SBS’ Peta-Jane Madam takes a look at how urbanisation has become one of the main issues driving the current agricultural revolution.

As Australia’s population continues to grow, where food comes from and how it is produced is undergoing dramatic change.

The Hawkesbury Region is the agricultural back bone of the Sydney Basin.

It’s also the battleground to a growing conflict: should this land be used to house people, or to feed them?

Lynne Saville is from the Sydney Food Fairness Alliance, an advocacy group pushing for food sustainability.

“They’re quantifying people, we quantify water, but we’re not quantifying the amount of food that’s going to be needed to feed these people,” Ms Saville told SBS.

The Sydney Basin once boasted more than 2000 farmers. That number has been halved.

She says by 2030, that number will be halved again, as housing developments spill onto arable land.

“If we increase our population and if we don’t protect our agricultural land and think of ways to grow food to feed our growing population – we will experience serious food shortages.”

Already 95 per cent of the food consumed by Sydney-siders comes from outside the Sydney basin, opening the gateway to imported food.

Imported food on the rise

For the first time, Australia is now importing more fruit and vegetables than it exports.

Last year, $826 million worth of food came into the country while $749 million worth went out.

Most comes from New Zealand, but increasingly garlic, peas, broccoli, cauliflower, beans and corn are being sourced from China.

Store Manager Abilio Paiva says his customers are wary of where their food comes from.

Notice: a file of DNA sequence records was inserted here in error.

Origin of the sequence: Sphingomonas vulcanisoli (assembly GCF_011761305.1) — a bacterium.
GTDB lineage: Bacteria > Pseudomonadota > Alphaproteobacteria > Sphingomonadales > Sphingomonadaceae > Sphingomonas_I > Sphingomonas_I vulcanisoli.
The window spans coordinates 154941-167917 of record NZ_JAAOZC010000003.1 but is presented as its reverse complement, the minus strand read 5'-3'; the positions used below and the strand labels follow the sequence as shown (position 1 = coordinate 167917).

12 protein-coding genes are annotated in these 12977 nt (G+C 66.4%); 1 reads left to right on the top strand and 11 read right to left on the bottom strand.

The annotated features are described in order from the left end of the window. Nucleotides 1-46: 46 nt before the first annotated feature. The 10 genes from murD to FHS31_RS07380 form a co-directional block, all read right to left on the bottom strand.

“When we say it’s from China or from America, they don’t want it.”

But imports are not the only issue.

Calls for new labelling system

When it comes to identifying what foods come from what country, the labelling can be confusing.

To be a Product of Australia it must be grown, processed and packaged in the country.

To be Made in Australia it simply needs to be processed here.

Otherwise, the ingredients can be entirely sourced from overseas.

There are also concerns about how imported food is grown – the use of chemicals and standards in storage.

These fears were raised, when the federal government moved to allow beef imports from countries previously hit by mad cow disease.

“We have the highest standards of food safety in the world but I can’t say that with confidence about the products sourced from many other countries,” CEO of AusVeg Richard Mulchay said.

Some argue that the safety of imported food wouldn’t be an issue, if our agricultural land was preserved in the first place.

“We’ve lost that connection between food consumption and where our food is produced, Sustainable agricultural expert at the University of Sydney Bill Billotti told SBS.

“In the long term it’s a very negative thing, because it means that our farmers are struggling to remain financially viable, and it means our policy and our planning is not protecting or preserving some of our best agricultural land.”

“If we continue to see this rise in imports, then we’re going to see a situation where the smaller farms, the Australian families working on those farms, are going to have to close down,” Professor Bellotti said.

Calls for national food framework

Agricultural experts have been monitoring this trend for years, and say the solution must begin with a national framework.

“The umbrella danger is, we don’t have a national food policy in Australia,” Senior Lecturer in Rural Systems and Development at the University of Western Sydney Dr Gavin Ramsay said.

Until one is developed, people can expect to see more imported food appearing on their plates.

Despite Australia’s landmass, it is estimated that only 10 percent of it is suitable for growing food.

Much of that land, with its rich soil and regular rainfall, lies on the fringe of our cities, with the very areas earmarked for development.

“We always talk about the Murray-Darling Basin as the food bowl of Australia. It’s not the food bowl of Australia, it’s one food bowl of Australia, town planner Ian Sinclair told SBS.

Government rejects call to use nuclear power

The Australian Academy of Technological Sciences and Engineering – representing engineers and scientists – released the report on climate change on Friday which calls the government to spend $6 billion on researching ways to slash the carbon emissions from electricity generation.